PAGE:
A queen once met a king, although she was a queen not in title, but of behaviour and he was only a king for his sitting upon a throne. The king received the queen in his throne room, pleased by her bowing to him in servitude .
“Come!” he commanded. “Come, sit upon the steps at my feet and eat with me.”
The queen graciously did his bidding and made herself comfortable upon the red plush at the foot of the throne. The serfs and servants looked on with dismay, glancing down at the plates of food each of them held and then back to the queen.
Hesitating, but motivated by a sharp scowl from the king, the first servant offered up his plate to the king. The monarch swept up a meaty fistful and poured them into his mouth. The plate was then offered to the queen.
The sugar coated flies peered back at her, through dead eyes.
“Do you not enjoy candies?” asked the king. “They have been made throughout my kingdom, solely for the king’s enjoyment!”
“But these are dead flies, your majesty!” the queen replied. “Sugar coated flies!”
“Whatever!” exclaimed the king, sweeping the servant away with a gesture, much to the little man’s relief.
The next servant in the queue shuffled forward slowly, hurried along with the grabbing motion of those greedy fingers.
“Mmm! Try these!” growled the king through a sloppy mouthful of food. “These are yummy!”
The queen looked down upon the sludge of mould and decomposing matter. She grimaced and shook her head sympathetically with the servant, who scurried away with fear.
“I’m sorry my lord… I know it may seem very rude,”, the queen said. “But I cannot eat rotting fruits and vegetables. I will upset my stomach!”
The king shook his head with disdain and beckoned the third servant forward. She obeyed, with a grimace of terror etched to her paralysed features.
“Oh, my favourite!” The king squealed and he ladled several mouthfuls down his gullet.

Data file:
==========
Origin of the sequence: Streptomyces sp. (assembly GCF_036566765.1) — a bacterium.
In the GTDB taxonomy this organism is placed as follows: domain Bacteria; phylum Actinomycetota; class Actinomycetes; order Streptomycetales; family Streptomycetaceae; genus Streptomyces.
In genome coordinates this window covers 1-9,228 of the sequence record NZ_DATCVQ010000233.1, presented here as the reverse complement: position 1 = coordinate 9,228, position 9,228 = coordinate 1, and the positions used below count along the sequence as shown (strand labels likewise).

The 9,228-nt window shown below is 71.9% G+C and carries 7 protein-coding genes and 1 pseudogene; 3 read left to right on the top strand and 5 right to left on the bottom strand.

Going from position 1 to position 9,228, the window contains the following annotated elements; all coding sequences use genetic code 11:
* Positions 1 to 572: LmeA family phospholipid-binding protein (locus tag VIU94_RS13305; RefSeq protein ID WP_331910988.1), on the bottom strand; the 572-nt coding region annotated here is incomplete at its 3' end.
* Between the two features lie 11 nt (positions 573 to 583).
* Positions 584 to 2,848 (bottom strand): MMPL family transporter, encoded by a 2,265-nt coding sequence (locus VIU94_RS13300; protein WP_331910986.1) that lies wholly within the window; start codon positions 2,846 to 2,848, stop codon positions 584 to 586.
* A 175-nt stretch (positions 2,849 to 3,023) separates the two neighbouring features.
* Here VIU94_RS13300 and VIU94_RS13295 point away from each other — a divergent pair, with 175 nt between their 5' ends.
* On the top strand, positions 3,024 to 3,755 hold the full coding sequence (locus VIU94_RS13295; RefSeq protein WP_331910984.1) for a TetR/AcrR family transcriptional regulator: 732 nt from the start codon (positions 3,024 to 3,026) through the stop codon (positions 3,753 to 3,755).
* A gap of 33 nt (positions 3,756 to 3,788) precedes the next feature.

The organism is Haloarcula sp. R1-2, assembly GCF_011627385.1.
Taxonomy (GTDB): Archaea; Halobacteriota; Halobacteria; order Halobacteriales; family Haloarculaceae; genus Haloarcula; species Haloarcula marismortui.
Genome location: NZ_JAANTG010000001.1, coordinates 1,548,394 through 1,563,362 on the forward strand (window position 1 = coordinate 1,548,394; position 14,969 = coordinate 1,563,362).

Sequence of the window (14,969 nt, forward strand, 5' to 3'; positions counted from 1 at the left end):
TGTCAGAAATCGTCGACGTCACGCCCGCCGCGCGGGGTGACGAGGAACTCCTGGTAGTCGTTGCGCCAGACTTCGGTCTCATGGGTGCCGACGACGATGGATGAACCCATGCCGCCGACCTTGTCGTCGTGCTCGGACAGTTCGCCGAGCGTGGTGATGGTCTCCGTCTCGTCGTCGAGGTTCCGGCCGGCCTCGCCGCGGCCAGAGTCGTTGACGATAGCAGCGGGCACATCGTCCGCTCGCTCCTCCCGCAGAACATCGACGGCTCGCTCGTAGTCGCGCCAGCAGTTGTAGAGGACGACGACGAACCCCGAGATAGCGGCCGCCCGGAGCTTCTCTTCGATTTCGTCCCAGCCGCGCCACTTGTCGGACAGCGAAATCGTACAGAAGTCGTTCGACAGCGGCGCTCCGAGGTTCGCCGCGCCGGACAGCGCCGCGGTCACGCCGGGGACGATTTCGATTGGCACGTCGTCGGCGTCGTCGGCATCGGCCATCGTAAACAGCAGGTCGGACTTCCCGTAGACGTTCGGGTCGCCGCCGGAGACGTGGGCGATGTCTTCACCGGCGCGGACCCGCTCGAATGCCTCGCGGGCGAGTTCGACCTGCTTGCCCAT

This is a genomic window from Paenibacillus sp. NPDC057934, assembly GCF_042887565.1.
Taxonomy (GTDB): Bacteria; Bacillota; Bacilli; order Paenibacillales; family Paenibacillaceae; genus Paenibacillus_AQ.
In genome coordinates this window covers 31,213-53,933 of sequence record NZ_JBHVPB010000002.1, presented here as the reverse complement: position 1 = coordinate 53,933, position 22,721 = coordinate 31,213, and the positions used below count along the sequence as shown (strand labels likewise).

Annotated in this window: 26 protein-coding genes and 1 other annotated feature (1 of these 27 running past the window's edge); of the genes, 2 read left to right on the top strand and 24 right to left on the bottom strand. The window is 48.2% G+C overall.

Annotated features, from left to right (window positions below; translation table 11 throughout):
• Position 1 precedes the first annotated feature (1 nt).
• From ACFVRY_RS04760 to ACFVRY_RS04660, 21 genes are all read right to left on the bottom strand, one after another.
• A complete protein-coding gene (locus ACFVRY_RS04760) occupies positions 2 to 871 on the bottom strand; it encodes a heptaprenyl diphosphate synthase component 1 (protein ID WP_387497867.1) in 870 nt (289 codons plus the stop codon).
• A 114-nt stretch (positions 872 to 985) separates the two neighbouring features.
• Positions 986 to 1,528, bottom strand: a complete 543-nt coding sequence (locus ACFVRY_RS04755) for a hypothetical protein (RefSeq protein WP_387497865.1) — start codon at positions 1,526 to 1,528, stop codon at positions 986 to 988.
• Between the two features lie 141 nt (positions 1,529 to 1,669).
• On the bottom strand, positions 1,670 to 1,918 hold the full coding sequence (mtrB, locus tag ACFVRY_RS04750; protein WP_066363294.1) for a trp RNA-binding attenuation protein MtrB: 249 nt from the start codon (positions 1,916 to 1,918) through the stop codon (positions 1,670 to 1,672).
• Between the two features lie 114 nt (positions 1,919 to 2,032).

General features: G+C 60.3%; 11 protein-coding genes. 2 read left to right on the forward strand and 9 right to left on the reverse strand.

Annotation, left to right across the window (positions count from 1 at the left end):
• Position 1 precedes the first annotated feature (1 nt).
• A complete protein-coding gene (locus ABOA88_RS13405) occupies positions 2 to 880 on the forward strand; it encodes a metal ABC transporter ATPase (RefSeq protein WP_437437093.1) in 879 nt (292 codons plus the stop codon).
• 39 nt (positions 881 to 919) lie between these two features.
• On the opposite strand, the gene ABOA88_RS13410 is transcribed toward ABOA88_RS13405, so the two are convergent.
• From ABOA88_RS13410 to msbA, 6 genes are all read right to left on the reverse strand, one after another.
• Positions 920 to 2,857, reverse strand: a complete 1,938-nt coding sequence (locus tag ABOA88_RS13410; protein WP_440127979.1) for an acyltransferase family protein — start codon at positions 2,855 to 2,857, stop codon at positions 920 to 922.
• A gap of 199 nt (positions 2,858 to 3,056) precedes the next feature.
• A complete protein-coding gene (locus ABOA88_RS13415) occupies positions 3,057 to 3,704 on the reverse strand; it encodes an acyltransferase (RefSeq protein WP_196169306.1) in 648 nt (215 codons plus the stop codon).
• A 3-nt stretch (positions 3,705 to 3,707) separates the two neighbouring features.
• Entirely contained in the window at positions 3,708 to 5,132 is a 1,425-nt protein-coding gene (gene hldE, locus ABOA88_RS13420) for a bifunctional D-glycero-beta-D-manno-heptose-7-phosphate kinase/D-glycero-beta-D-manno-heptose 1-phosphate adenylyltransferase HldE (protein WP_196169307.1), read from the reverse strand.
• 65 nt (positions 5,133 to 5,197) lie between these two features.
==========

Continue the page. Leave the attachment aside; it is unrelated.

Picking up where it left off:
The queen visibly recoiled from the giant porcelain bowl as it was presented to her. The bubbling, brown substance steaming gently under its own internal reaction, rather than any actual cooking.
“No!’ She cried in disgust. “Just no!”
The king shook his head and took another ladleful, before shooing the servant away.
The queen looked up at the king and wanted to explain so much. She wanted to tell him of her adventures and experiences of life. Of the people, the places and the wonderful foods she had tried. She wanted him to know that all this sitting on his throne, waiting for others to present him with food, had caused him to become a fool.
A fool who was given food so disgusting, so old and so, well…. recycled, that it was not really food at all! She wanted so much to have him understand, his servants were saving the best for themselves, whilst feeding him rubbish.
However, she realised that nothing she could say, would make him see… for to discover what feasts were really beyond these walls, he would need to venture beyond these walls.
So, she took a fat, ripe cherry from her bag and offered it to the king. He looked at it, frowned and refused.
“Oh no!” he sniffed. “I couldn’t eat that… it’s nothing that I haven’t seen before!”